“When I was in high school, I had fun solving puzzles. Because I had fun, I sought out puzzles, and thus I became more adept at problem solving. If we can get more people to play with mathematical activities and puzzles, we are onboarding problem solvers,” Nancy says. “There are lots of opportunities, particularly in STEM, for people who are proficient at problem solving.” In 2006, Nancy’s husband, a Google employee, had stock with the company. Nancy and her husband, David desJardins, opened a donor advised fund at SVCF and began to think about their philanthropy. The timing was serendipitous; Nancy decided to fund an interactive, non-competitive math event using their donor advised fund.
She collaborated with Jim Sotiros, then development director at the Mathematical Sciences Research Institute, and Joshua Zucker, a math teacher in Palo Alto, to develop the idea. They envisioned a lively festival, filled with tables hosting a variety of activities and problem sets. Prizes would be awarded based on effort and perseverance rather than just answers. The goal was for participants to have fun and solve problems by themselves or collaboratively, whichever they preferred. Another goal was to provide a wealth of problems so that each participant could find problems that are thought-provoking, challenging, and engaging.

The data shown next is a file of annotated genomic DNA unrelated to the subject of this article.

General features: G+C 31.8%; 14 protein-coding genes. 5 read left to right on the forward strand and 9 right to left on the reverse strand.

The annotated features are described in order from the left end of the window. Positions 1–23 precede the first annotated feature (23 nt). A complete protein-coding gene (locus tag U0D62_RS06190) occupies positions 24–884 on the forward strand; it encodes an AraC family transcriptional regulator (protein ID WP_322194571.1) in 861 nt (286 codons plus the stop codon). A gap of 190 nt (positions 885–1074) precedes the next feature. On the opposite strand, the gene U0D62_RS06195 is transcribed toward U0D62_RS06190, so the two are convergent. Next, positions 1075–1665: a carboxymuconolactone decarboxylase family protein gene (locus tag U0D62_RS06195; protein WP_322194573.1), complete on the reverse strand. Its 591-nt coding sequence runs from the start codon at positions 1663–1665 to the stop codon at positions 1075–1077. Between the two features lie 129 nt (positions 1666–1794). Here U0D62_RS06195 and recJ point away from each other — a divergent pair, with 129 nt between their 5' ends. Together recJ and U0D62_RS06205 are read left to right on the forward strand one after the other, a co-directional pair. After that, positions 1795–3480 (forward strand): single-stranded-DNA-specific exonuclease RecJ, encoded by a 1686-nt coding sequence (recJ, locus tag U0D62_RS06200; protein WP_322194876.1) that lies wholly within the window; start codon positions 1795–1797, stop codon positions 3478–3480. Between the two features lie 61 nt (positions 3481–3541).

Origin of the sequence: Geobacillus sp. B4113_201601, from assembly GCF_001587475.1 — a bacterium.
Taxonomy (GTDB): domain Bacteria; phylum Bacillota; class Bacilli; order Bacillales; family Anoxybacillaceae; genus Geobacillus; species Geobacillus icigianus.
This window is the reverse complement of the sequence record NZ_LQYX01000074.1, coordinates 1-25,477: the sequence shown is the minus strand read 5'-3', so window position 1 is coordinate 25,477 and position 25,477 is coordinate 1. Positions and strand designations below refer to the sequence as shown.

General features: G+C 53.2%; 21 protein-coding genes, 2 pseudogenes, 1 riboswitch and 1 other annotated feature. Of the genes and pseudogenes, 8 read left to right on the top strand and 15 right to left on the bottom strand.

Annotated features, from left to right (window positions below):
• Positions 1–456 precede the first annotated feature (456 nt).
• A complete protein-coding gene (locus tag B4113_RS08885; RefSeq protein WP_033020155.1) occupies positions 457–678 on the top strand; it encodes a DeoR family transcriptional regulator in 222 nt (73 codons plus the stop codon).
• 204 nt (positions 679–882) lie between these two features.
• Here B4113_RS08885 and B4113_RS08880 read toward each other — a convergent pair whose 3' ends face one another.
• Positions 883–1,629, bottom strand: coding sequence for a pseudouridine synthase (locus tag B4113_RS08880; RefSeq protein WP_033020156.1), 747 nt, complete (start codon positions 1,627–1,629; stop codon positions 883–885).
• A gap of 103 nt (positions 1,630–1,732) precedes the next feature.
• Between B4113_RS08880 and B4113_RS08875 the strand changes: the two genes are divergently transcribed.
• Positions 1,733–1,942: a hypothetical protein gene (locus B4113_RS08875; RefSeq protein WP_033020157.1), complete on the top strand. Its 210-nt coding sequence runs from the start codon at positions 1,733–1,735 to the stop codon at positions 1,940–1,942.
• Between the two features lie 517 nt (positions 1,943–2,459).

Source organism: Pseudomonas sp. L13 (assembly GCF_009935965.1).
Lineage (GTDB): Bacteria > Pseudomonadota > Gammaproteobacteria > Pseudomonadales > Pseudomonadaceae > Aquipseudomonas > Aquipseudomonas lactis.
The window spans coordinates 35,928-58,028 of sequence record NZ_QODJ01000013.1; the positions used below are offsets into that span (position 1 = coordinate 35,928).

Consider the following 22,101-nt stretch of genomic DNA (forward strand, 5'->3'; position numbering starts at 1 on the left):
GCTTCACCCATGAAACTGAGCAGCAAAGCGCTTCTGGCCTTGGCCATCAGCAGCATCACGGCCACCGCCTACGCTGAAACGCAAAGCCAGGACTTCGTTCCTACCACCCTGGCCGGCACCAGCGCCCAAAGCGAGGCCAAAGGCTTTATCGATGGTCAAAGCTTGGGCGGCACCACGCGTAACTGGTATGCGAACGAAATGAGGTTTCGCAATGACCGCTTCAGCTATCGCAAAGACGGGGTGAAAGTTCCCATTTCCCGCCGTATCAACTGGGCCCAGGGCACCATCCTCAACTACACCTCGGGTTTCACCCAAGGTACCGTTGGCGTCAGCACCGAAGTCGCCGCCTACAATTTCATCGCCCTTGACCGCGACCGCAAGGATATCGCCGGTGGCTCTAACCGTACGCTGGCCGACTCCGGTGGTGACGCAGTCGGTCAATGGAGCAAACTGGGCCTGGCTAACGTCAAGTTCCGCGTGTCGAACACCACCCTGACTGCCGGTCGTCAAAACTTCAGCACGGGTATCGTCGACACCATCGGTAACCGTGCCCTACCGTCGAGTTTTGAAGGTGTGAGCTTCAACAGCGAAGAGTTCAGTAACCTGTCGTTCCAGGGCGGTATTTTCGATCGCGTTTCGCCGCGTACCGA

Nancy and her team named the festival after Julia Robinson, a renowned female Bay Area mathematician, to inspire more young girls to pursue mathematics. By March 2007, Joshua had sent out an announcement about the Julia Robinson Mathematics Festival to many junior high and high school teachers in the San Francisco Bay Area. The response was fast and enthusiastic. Google, the sponsor, rented out an additional tent to accommodate more students. The inaugural Julia Robinson Mathematics Festival — one of the first math festivals in the nation — hosted more than 300 students, a community of problem-solvers.